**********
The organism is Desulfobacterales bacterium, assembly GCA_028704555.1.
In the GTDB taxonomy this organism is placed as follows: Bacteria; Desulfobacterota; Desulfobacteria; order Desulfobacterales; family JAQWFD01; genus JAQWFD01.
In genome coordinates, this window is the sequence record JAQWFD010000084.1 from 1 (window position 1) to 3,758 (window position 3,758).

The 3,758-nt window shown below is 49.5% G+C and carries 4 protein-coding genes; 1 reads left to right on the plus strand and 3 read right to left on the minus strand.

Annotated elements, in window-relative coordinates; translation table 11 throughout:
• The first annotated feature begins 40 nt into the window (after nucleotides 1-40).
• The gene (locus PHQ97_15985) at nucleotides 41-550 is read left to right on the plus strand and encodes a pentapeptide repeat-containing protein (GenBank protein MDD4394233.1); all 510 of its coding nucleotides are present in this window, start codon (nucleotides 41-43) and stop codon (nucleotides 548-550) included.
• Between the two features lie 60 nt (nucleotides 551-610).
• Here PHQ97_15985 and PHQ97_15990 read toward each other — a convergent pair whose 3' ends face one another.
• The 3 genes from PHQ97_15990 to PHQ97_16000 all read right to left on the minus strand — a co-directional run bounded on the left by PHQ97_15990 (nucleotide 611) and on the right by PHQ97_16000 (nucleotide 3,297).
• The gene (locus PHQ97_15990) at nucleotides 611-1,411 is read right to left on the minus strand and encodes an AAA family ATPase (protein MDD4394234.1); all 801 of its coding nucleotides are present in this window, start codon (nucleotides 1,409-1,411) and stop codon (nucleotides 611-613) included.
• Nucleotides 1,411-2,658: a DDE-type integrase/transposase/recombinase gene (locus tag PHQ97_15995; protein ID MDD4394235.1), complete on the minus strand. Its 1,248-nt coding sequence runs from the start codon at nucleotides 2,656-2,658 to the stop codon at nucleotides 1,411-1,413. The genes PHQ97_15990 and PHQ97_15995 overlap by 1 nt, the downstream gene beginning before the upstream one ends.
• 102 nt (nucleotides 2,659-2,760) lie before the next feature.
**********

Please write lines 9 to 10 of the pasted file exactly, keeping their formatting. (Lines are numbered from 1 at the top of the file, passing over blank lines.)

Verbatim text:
• Here PHQ97_15985 and PHQ97_15990 read toward each other — a convergent pair whose 3' ends face one another.
• The 3 genes from PHQ97_15990 to PHQ97_16000 all read right to left on the minus strand — a co-directional run bounded on the left by PHQ97_15990 (nucleotide 611) and on the right by PHQ97_16000 (nucleotide 3,297).